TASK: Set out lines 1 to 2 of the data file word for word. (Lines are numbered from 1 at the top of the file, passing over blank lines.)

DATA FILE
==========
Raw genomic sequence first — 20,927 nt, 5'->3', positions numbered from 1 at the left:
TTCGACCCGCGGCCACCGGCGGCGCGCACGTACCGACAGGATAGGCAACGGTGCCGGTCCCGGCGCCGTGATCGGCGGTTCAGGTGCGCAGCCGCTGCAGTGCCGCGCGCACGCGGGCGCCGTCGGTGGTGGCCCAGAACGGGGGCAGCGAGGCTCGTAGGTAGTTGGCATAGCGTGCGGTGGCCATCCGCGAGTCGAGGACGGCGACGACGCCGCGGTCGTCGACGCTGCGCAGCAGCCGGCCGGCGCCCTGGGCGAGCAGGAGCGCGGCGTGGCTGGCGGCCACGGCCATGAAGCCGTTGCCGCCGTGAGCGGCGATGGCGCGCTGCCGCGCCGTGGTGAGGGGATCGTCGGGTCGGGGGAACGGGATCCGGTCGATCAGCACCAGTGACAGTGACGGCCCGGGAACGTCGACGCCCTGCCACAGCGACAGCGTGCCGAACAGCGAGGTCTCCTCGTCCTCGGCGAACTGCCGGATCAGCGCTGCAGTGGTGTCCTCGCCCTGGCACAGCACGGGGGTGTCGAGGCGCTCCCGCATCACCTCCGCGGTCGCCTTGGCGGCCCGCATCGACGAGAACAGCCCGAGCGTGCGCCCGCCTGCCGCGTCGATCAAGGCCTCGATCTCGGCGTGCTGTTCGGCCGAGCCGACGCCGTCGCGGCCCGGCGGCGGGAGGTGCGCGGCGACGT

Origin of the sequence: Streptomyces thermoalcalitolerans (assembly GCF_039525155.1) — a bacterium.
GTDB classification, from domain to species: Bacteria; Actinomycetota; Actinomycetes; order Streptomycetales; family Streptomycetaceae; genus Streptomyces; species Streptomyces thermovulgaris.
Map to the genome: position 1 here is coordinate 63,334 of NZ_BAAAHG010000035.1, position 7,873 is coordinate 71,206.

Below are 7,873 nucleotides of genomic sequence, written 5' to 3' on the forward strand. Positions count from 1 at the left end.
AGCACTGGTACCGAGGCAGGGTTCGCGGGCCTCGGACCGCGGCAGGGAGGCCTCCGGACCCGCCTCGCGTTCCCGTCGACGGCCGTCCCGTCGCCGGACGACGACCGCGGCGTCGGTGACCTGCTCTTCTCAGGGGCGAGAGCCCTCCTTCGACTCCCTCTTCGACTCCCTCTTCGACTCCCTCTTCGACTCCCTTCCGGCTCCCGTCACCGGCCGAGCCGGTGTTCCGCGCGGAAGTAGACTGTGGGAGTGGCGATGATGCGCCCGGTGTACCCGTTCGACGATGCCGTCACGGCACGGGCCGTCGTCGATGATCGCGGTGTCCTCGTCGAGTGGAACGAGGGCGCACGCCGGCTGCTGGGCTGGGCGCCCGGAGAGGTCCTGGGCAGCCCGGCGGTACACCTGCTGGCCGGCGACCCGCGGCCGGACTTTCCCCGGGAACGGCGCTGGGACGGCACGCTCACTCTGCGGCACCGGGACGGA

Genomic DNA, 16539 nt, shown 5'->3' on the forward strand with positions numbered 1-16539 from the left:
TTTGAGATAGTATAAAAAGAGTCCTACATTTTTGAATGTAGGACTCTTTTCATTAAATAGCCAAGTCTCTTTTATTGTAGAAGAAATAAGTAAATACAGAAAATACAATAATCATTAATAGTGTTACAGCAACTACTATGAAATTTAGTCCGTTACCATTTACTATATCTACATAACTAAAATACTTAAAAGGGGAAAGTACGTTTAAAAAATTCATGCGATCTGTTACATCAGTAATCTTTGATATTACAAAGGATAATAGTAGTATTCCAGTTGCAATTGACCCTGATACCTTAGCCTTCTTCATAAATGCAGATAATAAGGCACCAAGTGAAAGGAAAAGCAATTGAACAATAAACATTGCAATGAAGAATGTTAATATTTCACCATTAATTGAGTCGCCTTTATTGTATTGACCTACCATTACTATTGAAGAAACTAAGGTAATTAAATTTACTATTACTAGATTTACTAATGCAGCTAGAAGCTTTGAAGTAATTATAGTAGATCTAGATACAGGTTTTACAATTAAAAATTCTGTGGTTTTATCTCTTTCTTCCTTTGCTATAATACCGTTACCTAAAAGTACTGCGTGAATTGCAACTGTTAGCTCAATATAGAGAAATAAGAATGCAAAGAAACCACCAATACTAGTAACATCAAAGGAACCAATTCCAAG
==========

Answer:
Raw genomic sequence first — 20,927 nt, 5'->3', positions numbered from 1 at the left:
TTCGACCCGCGGCCACCGGCGGCGCGCACGTACCGACAGGATAGGCAACGGTGCCGGTCCCGGCGCCGTGATCGGCGGTTCAGGTGCGCAGCCGCTGCAGTGCCGCGCGCACGCGGGCGCCGTCGGTGGTGGCCCAGAACGGGGGCAGCGAGGCTCGTAGGTAGTTGGCATAGCGTGCGGTGGCCATCCGCGAGTCGAGGACGGCGACGACGCCGCGGTCGTCGACGCTGCGCAGCAGCCGGCCGGCGCCCTGGGCGAGCAGGAGCGCGGCGTGGCTGGCGGCCACGGCCATGAAGCCGTTGCCGCCGTGAGCGGCGATGGCGCGCTGCCGCGCCGTGGTGAGGGGATCGTCGGGTCGGGGGAACGGGATCCGGTCGATCAGCACCAGTGACAGTGACGGCCCGGGAACGTCGACGCCCTGCCACAGCGACAGCGTGCCGAACAGCGAGGTCTCCTCGTCCTCGGCGAACTGCCGGATCAGCGCTGCAGTGGTGTCCTCGCCCTGGCACAGCACGGGGGTGTCGAGGCGCTCCCGCATCACCTCCGCGGTCGCCTTGGCGGCCCGCATCGACGAGAACAGCCCGAGCGTGCGCCCGCCTGCCGCGTCGATCAAGGCCTCGATCTCGGCGTGCTGTTCGGCCGAGCCGACGCCGTCGCGGCCCGGCGGCGGGAGGTGCGCGGCGACGT